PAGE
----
Location: Penguin Channel, Tobago Cays
It was a 6:45am start for me as prepared my speaker for the crew, ready to wake them at 7am with the incredible sounds of Black Coffee, a South African DJ and his song “Come with me”. Just like most mornings many of the crew were already awake, studying, preparing coffee (that you could drink) and Captain Steve preparing breakfast. Moments before the gophers were about to hand up the breakfast for us to eat on deck, the wind picked up and the rain started to pour down. Still, we had a few people keen to test out their foul weather gear and eat in the rain. This required some bravery and skill as they learned they would have to catch their cereal rather than the usual spooning it in the 35 to 40 knot winds.
Once the wind and rain had calmed down, the whole crew could complete our usual after breakfast clean up and went straight into a leadership class. This particular class was lead by Zoe on the topic of Leadership within a community which we all felt was very relevant given the current style of living on board OceanStar. After an engaging discussion among crew members and a short break, they entered their Oceanography class with Adelaide with todays focus on waves. All the while, Steve was working hard in the galley to prepare the pasta bake that would be our lunch.
Once lunch was finished and we were all cleaned up, we raised both anchors in order to head to our next destination. Raising two anchors, means someone has to “flake” both chains. Flaking involves neatly placing the chain as it comes back in to the anchor locker (A small compartment where both anchor chains are stored) in a Jenga like pattern, first laying the chain as closely to itself back and forth in its box, then perpendicular over the top. A properly flaked chain is important as it allows it to flow out freely without issue on the next drop. This momentous task was taken, very enthusiastically, by Ben who did a stellar job of flaking both chains. Once this was done, we had a short motor over to Tobago Cays, near the island where Captain Jack Sparrow was marooned by the crew of the Black Pearl. The afternoon was then dedicated to snorkelling with turtles. A large area around the Tobago Cays has become a dedicated Marine Park and the marine life is spectacular because of it. There are a large number of turtles that swim in these parts, and of all ages. Juveniles were even spotted by our own turtle enthusiast, Adelaide.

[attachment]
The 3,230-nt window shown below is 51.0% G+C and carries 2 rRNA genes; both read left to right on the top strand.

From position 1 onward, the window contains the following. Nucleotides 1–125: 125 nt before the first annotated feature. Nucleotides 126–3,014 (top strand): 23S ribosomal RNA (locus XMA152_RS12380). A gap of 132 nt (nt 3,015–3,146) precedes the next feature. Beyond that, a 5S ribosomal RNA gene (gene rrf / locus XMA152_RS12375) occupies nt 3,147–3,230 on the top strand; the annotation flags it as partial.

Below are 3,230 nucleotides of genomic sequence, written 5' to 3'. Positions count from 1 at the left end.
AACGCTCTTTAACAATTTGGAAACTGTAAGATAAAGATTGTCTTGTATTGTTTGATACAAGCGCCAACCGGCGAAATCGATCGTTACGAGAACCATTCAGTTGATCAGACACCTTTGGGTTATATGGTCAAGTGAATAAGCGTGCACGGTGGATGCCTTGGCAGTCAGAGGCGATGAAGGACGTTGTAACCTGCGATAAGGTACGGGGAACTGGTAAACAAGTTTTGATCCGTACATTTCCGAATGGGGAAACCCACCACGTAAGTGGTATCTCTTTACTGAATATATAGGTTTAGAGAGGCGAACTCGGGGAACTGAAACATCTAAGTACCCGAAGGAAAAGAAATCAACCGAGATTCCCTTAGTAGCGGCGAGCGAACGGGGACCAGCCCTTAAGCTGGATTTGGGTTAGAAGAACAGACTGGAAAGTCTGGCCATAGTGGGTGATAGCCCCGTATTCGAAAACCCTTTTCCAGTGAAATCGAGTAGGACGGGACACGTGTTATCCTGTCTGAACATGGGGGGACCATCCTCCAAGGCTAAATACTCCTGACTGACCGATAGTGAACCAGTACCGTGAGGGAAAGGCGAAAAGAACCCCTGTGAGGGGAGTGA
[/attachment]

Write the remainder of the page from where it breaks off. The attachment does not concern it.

To end the day of not so great, grey, cloudy, windy, rainy weather we had another meal from Captain Steve consisting of some traditional english food, Yorkshire puddings, mash potato, carrots, stuffing and gravy. Perfect, cozy food for a perfect cozy night on Ocean Star. The question for the evening that was asked of everyone, “what type of boat would you have, what would you name it and what would you name the dinghy”. Answers varied from the humourous to the sentimental, but one thing was consistent, everyone wants a boat, sorry parents.
Now, the crew is spread around the vessel with some reading the adventures of Peter Pan as a group, talking with family back home, discussing the snorkelling, studying and curling up with music or movies. So from me, its goodbye for now. Take it sleezy
2. Izzy, Mike, Raphael
3. Patrick finally found someone who isn’t a sponge
4. Zoe attempting to eat granola in the wind
5. Sophie and Ben having a great time
6. The “Salty Crew” cleaning dishes
7. Margeaux, Riley and the brass minion eating breakfast
8. The bright foulies crew aka Margeaux, Riley and Zoe
9. Izzy and Zoe stoked after a great snorkelling sesh
10. More happy faces fresh from snorkelling Calum, Izzy, Riley and Sophie
11. Riley, Sophie and Sol
12. The “Decky Crew” aka Riley, Zoe, Adelaide, Julia and Kiara as Bosun
13. The evening clean up
14. Izzy, Zoe and Sophie
Related VoyageView All Voyages
Take your college campus to the ocean and sail the length of the Caribbean's Lesser Antilles. One of our most popular semesters, this fall educational expedition is made up of short 1-3 day passages, allowing us to spend plenty of time exploring the Caribbean’s marine and island environment and culture.Availability: Limited View Details